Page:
The male is around 22 inches in length and weighs about 750 g. The female is slightly smaller at about 20.5 inches and 580 g, but otherwise alike in appearance to the male. The Swainson's Toucan's distinctive, brightly marked bill can grow up to 8 inches long. It is mostly black in appearance but has a bright yellow face and upper breast, with narrow white and broader red bands forming a border above its lower breast. Juveniles are of a sootier black color with duller plumage, especially with regard to the red border and yellow bib of its breast.

Diet:
The Swainson's Toucan feeds on fruits, which it plucks from branches with its long beak. It will also eat insects and lizards for protein, especially during the nesting period


Habitat:
These toucans occur in forests ranging from Honduras and Costa Rica down through northern Colombia. They are resident breeders in moist lowland forests, often nesting in tree cavities or old woodpecker's nests.

Reproduction:
Female Swainson's Toucans lays 2 - 4 eggs per clutch and will incubate them for a period of 14 - 15 days. After hatching, the young toucans are fed by both parents and fledge the nest after about 6 weeks.




Monday, October 30, 2017

Fact Sheet: GREEN-CHEEKED CONURE - Pyrrhura molinae

(Original title: Rainforest Birds - Green-Cheeked Conure)


Green-cheeked Conure perching in an aviary at ...
Green-cheeked Conure perching in an aviary at Kuala Lumpur Bird Park, Malaysia.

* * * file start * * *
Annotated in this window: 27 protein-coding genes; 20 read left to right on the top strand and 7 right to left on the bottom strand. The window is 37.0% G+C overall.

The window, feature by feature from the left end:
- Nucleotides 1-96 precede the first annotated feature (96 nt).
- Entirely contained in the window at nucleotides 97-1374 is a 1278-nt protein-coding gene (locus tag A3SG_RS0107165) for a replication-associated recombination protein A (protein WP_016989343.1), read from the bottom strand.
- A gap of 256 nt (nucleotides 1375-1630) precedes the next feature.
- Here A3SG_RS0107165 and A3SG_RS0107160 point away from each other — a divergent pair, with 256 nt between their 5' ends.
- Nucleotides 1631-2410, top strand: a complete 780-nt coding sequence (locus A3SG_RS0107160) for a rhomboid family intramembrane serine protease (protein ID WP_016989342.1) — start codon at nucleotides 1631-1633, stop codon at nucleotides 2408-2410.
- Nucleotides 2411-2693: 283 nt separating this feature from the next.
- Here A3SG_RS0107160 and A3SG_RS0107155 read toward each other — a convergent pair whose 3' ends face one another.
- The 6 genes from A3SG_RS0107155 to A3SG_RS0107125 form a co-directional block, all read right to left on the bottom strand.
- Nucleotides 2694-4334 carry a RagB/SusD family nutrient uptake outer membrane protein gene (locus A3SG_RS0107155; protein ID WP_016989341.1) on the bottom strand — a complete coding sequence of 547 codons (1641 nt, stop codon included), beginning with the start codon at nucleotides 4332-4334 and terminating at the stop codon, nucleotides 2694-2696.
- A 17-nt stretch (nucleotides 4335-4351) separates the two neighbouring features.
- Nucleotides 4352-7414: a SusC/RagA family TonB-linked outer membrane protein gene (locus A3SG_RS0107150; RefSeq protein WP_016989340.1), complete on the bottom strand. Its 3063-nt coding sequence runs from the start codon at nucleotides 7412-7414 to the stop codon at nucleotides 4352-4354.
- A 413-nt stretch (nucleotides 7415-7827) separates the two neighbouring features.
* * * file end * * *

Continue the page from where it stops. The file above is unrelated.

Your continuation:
(Photo credit: Wikipedia)
Bird Name:
Green-cheeked Conure

Latin Name:
Pyrrhura molinae


Status:
Least Concern

Scientific Classification:
Kingdom: Animalia
Phylum: Chordata
Class: Aves
Order: Psittaciformes
Family: Psittacidae
Genus: Pyrrhura
Species: P. molinae

General Information:
Another common name for the Green-cheeked Conure is the Green-cheeked Parakeet. This small parrot is common in captivity, where it's known for being playful and intelligent. In the wild, this social species occurs in central South America where it often forms large flocks in the treetops. There are five subspecies.

Physical Description:
This bird is usually between 9 - 10 inches in length and weighs close to 70 g. Its coloration is primarily green. It has a reddish-brown forehead and its nape is brownish green. The cheeks are a bright green and there are dull green patches on the sides of the neck, throat and upper breast. The tail is maroon, wing feathers have a bluish tinge and the breast is grayish. There is purple on the belly and the beak and ear covers are brown. Sexes are similar, and it is difficult to determine males from females. The juveniles have duller plumage with darker irises. They also exhibit less of the maroon coloration on the abdomen.

Diet:
A bird feeds on a diet of fruits, such as bananas and raisins, and seeds, such as sunflower and hemp seeds.

Habitat:
This parrot ranges from west central and south Mato Grosso, Brazil, through portions of northern and eastern Bolivia, and down to northwestern Argentina. It inhabits forests and other woodlands, congregating in large flocks.

Reproduction: